While it’s not about ‘maturity’ directly, I also want to bring in some of what @schneems wrote about in a blog post about “polish” in software and how he tries to ensure it’s present in software he maintains.

Polish is what distinguishes good software from great software. When you use an app or code that clearly cares about the edge cases and how all the pieces work together, it feels right.…

…User frustration comes when things do not behave as you expect them to. You pull out your car key, stick it in the ignition, turn it…and nothing happens. While you might be upset that your car is dead (again), you’re also frustrated that what you predicted would happen didn’t. As humans we build up stories to simplify our lives, we don’t need to know the complex set of steps in a car’s ignition system so instead, “the key starts the car” is what we’ve come to expect. Software is no different. People develop mental models, for instance, “the port configuration in the file should win” and when it doesn’t happen or worse happens inconsistently it’s painful.

I’ve previously called these types of moments papercuts. They’re not life threatening and may not even be mission critical but they are much more painful than they should be. Often these issues force you to stop what you’re doing and either investigate the root cause of the rogue behavior or at bare minimum abandon your thought process and try something new.

When we say something is “polished” it means that it is free from sharp edges, even the small ones. I view polished software to be ones that are mostly free from frustration. They do what you expect them to and are consistent…

…In many ways I want my software to be boring. I want it to harbor few surprises. I want to feel like I understand and connect with it at a deep level and that I’m not constantly being caught off guard by frustrating, time stealing, papercuts.

This kind of “polish” isn’t the same thing as maturity — schneems even suggests that most software may not live up to his standards of “polish”.

However, this kind of polish is a continuum.  On the dark opposite side, we’d have hypothetical software, where working with it is about near constant surprises, constantly “being caught off guard by frustrating, time-stealing papercuts”, software where users (including developer-users for tools) have trouble developing consistent mental models, perhaps because the software is not very consistent in it’s behavior or architecture, with lots of edge cases and pieces working together unexpectedly or roughly.

I think our idea of “maturity” in software does depend on being somewhere along this continuum toward the “polished” end. If we combine that with the idea about shared understanding of usage scenarios and maturity, we get something reasonable. Mature software has shared understanding about what usage scenarios it’s best at, generally accomplishing those usage scenarios painlessly and well. At least in those usage scenarios it is “polished”, people can develop mental models that let them correctly know what to expect, with frustrating “papercuts” few and far between.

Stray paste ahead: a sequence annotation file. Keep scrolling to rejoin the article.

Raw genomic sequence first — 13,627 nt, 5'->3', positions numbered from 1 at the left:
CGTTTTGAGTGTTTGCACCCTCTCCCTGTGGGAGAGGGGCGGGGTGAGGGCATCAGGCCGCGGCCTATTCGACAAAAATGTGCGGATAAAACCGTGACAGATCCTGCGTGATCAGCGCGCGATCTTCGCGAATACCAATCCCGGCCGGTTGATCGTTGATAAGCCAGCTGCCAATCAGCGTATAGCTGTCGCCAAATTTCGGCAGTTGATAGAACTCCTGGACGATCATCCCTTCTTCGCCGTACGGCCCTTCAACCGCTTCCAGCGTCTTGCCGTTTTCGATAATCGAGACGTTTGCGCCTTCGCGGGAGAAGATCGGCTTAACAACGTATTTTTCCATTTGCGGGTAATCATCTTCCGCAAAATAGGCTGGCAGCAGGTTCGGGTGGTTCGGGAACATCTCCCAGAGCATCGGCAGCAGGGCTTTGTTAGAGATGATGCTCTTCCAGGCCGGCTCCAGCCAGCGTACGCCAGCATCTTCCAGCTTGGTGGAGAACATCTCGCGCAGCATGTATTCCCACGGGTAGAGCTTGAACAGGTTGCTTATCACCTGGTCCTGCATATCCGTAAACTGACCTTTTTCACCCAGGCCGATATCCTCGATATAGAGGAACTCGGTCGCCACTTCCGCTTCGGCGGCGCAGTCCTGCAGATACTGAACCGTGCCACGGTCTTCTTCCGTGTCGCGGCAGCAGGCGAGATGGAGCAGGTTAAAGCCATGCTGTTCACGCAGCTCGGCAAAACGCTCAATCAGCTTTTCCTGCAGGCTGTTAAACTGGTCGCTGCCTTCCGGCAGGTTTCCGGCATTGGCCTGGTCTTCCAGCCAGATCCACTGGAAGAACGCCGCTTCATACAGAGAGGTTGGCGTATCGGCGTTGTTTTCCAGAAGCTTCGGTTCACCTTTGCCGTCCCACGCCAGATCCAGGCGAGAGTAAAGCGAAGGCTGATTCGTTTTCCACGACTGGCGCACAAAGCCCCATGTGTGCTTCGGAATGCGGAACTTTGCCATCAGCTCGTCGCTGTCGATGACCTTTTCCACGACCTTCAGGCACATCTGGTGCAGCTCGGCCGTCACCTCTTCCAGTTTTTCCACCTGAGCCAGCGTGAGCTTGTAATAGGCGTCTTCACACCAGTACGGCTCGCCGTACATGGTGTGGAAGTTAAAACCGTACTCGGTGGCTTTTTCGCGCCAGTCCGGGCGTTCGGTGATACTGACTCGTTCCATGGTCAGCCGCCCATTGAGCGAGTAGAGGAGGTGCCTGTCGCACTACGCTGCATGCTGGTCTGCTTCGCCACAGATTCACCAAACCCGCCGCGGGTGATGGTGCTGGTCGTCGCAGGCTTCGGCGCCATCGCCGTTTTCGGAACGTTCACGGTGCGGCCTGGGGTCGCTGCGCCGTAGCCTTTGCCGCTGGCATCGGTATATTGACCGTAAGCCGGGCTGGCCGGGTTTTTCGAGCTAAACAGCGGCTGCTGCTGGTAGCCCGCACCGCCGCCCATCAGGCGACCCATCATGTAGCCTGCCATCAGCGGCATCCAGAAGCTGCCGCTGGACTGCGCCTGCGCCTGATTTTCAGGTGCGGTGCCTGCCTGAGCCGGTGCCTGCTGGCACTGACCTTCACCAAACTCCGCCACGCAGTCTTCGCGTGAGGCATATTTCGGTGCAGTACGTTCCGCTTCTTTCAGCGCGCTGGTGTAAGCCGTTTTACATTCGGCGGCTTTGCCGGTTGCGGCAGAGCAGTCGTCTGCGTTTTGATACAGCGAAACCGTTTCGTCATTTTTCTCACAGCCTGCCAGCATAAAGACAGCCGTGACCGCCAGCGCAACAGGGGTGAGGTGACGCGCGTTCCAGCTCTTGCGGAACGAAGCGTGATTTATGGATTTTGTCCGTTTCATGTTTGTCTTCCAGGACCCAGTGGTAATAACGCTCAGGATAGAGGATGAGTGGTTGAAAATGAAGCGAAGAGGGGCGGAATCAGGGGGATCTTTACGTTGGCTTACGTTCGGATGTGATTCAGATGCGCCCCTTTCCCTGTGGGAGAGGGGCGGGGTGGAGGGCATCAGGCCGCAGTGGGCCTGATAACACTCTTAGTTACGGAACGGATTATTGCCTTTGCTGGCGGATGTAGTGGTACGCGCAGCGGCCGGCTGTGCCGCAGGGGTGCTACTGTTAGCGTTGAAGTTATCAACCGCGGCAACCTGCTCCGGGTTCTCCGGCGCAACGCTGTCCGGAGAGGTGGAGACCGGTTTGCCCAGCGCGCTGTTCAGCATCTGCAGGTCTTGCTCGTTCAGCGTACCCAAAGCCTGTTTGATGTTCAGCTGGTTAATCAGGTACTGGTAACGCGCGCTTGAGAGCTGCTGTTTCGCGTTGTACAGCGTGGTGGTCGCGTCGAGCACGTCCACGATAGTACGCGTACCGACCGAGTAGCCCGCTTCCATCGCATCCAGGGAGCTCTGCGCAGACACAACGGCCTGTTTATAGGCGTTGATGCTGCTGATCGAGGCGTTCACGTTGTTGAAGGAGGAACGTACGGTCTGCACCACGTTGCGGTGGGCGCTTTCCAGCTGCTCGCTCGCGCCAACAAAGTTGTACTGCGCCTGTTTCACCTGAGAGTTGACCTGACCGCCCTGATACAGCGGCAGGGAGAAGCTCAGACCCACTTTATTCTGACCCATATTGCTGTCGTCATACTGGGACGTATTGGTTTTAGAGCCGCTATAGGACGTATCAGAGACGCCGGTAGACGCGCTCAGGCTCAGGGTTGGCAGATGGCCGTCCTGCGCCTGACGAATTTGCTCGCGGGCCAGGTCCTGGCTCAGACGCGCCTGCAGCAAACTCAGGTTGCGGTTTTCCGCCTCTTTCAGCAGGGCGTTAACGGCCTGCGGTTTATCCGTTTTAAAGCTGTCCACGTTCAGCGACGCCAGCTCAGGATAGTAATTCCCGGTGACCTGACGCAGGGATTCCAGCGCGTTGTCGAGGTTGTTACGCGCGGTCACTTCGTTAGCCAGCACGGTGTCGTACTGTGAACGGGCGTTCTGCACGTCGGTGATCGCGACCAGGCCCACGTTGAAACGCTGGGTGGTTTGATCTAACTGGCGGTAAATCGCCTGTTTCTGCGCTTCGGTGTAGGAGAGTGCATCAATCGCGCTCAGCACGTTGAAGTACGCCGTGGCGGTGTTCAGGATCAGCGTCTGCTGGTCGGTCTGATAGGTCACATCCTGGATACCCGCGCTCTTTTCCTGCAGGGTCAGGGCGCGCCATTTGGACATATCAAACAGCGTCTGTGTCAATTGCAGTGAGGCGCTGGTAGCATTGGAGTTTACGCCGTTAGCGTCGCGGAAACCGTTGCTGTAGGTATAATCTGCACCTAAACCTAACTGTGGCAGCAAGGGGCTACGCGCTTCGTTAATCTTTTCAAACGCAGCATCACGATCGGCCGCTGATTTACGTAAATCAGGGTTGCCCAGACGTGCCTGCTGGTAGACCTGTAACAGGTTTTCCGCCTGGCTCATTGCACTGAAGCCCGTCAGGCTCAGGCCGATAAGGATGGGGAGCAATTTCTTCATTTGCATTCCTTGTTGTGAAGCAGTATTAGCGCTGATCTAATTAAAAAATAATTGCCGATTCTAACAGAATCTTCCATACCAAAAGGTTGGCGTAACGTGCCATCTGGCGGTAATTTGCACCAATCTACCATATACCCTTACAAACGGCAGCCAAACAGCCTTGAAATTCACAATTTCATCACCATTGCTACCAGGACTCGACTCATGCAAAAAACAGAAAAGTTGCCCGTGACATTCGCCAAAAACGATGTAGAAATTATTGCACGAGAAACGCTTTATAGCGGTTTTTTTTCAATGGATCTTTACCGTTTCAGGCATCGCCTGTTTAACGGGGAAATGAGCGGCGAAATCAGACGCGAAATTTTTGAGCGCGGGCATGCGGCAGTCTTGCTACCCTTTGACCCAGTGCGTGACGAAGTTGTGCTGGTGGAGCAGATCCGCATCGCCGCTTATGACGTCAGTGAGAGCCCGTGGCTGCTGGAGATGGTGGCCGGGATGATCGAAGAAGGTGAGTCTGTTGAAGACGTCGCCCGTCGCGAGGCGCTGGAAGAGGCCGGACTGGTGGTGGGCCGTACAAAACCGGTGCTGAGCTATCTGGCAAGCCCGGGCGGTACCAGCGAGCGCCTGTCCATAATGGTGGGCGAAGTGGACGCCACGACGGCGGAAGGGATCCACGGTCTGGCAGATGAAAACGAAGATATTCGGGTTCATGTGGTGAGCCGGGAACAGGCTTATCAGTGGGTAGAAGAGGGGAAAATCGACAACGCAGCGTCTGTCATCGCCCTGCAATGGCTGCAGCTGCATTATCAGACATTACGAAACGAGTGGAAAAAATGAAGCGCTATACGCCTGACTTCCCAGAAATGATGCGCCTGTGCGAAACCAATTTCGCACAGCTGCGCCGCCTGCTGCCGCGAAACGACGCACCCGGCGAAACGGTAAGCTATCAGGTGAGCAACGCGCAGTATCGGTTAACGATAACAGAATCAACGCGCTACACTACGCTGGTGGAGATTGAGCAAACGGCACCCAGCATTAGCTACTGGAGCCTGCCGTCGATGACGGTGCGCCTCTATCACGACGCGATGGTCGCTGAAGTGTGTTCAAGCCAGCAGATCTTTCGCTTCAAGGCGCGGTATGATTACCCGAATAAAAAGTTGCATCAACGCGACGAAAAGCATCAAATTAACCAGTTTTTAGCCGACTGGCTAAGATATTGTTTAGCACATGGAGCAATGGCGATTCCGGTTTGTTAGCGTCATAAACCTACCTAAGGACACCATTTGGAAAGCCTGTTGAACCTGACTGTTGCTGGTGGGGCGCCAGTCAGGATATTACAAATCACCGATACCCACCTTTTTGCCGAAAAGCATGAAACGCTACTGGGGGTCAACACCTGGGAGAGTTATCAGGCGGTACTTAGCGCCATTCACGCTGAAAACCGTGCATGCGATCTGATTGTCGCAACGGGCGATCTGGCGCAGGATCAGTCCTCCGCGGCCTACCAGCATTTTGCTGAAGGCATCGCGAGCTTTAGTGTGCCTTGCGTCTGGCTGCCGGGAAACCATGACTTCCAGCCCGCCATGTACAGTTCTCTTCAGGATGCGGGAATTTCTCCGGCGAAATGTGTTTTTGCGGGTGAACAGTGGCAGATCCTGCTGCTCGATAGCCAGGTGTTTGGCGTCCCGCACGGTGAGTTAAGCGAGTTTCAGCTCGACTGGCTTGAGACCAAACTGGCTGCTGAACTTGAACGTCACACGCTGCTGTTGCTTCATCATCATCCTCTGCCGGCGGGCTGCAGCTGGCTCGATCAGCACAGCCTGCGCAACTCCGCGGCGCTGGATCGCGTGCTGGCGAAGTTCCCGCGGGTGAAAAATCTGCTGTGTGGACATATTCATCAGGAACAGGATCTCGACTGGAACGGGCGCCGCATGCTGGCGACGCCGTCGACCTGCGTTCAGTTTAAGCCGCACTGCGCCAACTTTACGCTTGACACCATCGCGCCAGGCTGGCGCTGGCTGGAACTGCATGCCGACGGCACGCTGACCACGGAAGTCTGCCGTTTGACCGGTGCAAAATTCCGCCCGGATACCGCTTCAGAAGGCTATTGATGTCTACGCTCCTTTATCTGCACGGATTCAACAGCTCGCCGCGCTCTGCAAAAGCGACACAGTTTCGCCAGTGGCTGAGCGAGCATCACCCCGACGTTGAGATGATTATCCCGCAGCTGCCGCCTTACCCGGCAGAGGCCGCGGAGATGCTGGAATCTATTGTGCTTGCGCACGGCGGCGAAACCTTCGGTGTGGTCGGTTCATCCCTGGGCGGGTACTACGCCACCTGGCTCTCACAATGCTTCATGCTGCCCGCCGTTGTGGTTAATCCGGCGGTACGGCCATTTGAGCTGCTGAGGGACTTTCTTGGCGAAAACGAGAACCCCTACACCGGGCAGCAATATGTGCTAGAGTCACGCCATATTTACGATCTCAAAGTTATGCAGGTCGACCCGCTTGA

Mature software also generally maintains backwards compatibility, with backwards breaking changes coming infrequently and in a well-managed way — but I think that’s a signal or effect of the software being mature, rather than a cause.  You could take software low on the “maturity” scale, and simply stop development on it, and thereby have a high degree of backwards compat in the future, but that doesn’t make it mature. You can’t force maturity by focusing on backwards compatibility, it’s a product of maturity.

So, Sufia and Samvera?

When trying to figure out how mature software is, we are used to taking certain signals as sort of proxy evidence for it.  There are about 4 years between the release of sufia 1.0 (April 2013) and Sufia 7.3 (March 2017; beyond this point the community’s attention turned from Sufia to Hyrax, which combined Sufia and CurationConcerns). Much of sufia is of course built upon components that are even older: ActiveFedora 1.0 was Feb 2009, and the hydra gem was first released in Jan 2010. This software stack has been under development for 7+ years,  and is used by several dozens of institutions.

Normally, one might take these as signs predicting a certain level of maturity in the software. But my experience has been that it was not as mature as one might expect from this history or adoption rate.

From the usage scenario/shared understanding bucket, I have not found that there is as high degree as I might have expected of easily accessible shared understanding of  “know how to use it, know its possibilities and limitations,” “know what the typical usage scenarios are, patterns, what are good usage scenarios for this technology so that it shows its best.”  Some people have this understanding to some extent, but this knowledge is not always very clear to newcomers or outsiders — and not what they may have expected. As in this blog post, things I may assume are standard usage scenarios that will work smoothly may not be.   Features I or my team assumed were long-standing, reliable, and finished sometimes are not. 

On the “polish” front, I honestly do feel like I am regularly “being caught off guard by frustrating, time stealing, papercuts,” and finding inconsistent and unparallel architecture and behavior that makes it hard to predict how easy or successful it will be to implement something in sufia; past experience is no guarantee of future results, because similar parts often work very differently. It often feels to me like we are working on something at a more proof-of-concept or experimental level of maturity, where you should expect to run into issues frequently.